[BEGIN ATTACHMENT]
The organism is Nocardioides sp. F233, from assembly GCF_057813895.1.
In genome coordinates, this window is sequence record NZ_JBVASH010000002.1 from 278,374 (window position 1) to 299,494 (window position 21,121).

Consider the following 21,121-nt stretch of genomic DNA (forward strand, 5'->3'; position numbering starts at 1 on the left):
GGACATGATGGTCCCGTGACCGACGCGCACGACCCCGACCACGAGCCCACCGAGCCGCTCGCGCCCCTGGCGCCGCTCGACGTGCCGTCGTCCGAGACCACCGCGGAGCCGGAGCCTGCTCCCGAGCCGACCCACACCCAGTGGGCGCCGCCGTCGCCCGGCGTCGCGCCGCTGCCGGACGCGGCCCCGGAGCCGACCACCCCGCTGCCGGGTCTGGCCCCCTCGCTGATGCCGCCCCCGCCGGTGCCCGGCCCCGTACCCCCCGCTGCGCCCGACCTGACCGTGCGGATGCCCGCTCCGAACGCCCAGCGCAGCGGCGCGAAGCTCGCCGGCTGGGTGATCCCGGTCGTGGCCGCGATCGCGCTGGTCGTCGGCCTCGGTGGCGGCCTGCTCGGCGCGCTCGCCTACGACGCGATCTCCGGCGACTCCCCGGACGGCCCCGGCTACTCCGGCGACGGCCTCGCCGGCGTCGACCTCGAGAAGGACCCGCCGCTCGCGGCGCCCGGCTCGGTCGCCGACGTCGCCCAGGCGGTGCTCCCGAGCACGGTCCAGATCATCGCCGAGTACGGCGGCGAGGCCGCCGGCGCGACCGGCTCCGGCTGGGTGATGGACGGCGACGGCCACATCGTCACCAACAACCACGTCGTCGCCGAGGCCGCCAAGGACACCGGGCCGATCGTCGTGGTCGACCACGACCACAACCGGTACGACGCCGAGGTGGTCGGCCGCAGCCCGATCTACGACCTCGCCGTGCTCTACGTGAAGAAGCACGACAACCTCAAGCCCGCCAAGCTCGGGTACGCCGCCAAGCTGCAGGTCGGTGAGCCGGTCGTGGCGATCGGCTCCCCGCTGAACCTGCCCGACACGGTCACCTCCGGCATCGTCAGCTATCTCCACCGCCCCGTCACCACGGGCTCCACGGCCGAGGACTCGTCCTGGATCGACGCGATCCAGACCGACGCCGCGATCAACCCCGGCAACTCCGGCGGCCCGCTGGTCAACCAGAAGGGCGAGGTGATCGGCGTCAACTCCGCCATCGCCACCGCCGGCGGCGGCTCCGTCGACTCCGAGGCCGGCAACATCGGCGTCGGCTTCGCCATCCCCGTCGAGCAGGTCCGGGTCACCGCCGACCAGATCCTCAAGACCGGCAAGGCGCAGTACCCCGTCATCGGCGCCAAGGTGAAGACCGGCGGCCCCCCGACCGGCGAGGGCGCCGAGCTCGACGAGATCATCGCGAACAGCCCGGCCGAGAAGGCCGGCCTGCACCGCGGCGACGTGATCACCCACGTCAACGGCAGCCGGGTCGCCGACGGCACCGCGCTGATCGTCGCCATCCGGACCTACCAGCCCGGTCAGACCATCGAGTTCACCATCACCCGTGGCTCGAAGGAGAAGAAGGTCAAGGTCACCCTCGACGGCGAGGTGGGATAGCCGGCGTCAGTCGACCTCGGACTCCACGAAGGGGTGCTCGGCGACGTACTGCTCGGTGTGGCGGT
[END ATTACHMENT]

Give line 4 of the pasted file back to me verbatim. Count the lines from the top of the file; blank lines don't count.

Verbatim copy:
GGACATGATGGTCCCGTGACCGACGCGCACGACCCCGACCACGAGCCCACCGAGCCGCTCGCGCCCCTGGCGCCGCTCGACGTGCCGTCGTCCGAGACCACCGCGGAGCCGGAGCCTGCTCCCGAGCCGACCCACACCCAGTGGGCGCCGCCGTCGCCCGGCGTCGCGCCGCTGCCGGACGCGGCCCCGGAGCCGACCACCCCGCTGCCGGGTCTGGCCCCCTCGCTGATGCCGCCCCCGCCGGTGCCCGGCCCCGTACCCCCCGCTGCGCCCGACCTGACCGTGCGGATGCCCGCTCCGAACGCCCAGCGCAGCGGCGCGAAGCTCGCCGGCTGGGTGATCCCGGTCGTGGCCGCGATCGCGCTGGTCGTCGGCCTCGGTGGCGGCCTGCTCGGCGCGCTCGCCTACGACGCGATCTCCGGCGACTCCCCGGACGGCCCCGGCTACTCCGGCGACGGCCTCGCCGGCGTCGACCTCGAGAAGGACCCGCCGCTCGCGGCGCCCGGCTCGGTCGCCGACGTCGCCCAGGCGGTGCTCCCGAGCACGGTCCAGATCATCGCCGAGTACGGCGGCGAGGCCGCCGGCGCGACCGGCTCCGGCTGGGTGATGGACGGCGACGGCCACATCGTCACCAACAACCACGTCGTCGCCGAGGCCGCCAAGGACACCGGGCCGATCGTCGTGGTCGACCACGACCACAACCGGTACGACGCCGAGGTGGTCGGCCGCAGCCCGATCTACGACCTCGCCGTGCTCTACGTGAAGAAGCACGACAACCTCAAGCCCGCCAAGCTCGGGTACGCCGCCAAGCTGCAGGTCGGTGAGCCGGTCGTGGCGATCGGCTCCCCGCTGAACCTGCCCGACACGGTCACCTCCGGCATCGTCAGCTATCTCCACCGCCCCGTCACCACGGGCTCCACGGCCGAGGACTCGTCCTGGATCGACGCGATCCAGACCGACGCCGCGATCAACCCCGGCAACTCCGGCGGCCCGCTGGTCAACCAGAAGGGCGAGGTGATCGGCGTCAACTCCGCCATCGCCACCGCCGGCGGCGGCTCCGTCGACTCCGAGGCCGGCAACATCGGCGTCGGCTTCGCCATCCCCGTCGAGCAGGTCCGGGTCACCGCCGACCAGATCCTCAAGACCGGCAAGGCGCAGTACCCCGTCATCGGCGCCAAGGTGAAGACCGGCGGCCCCCCGACCGGCGAGGGCGCCGAGCTCGACGAGATCATCGCGAACAGCCCGGCCGAGAAGGCCGGCCTGCACCGCGGCGACGTGATCACCCACGTCAACGGCAGCCGGGTCGCCGACGGCACCGCGCTGATCGTCGCCATCCGGACCTACCAGCCCGGTCAGACCATCGAGTTCACCATCACCCGTGGCTCGAAGGAGAAGAAGGTCAAGGTCACCCTCGACGGCGAGGTGGGATAGCCGGCGTCAGTCGACCTCGGACTCCACGAAGGGGTGCTCGGCGACGTACTGCTCGGTGTGGCGGT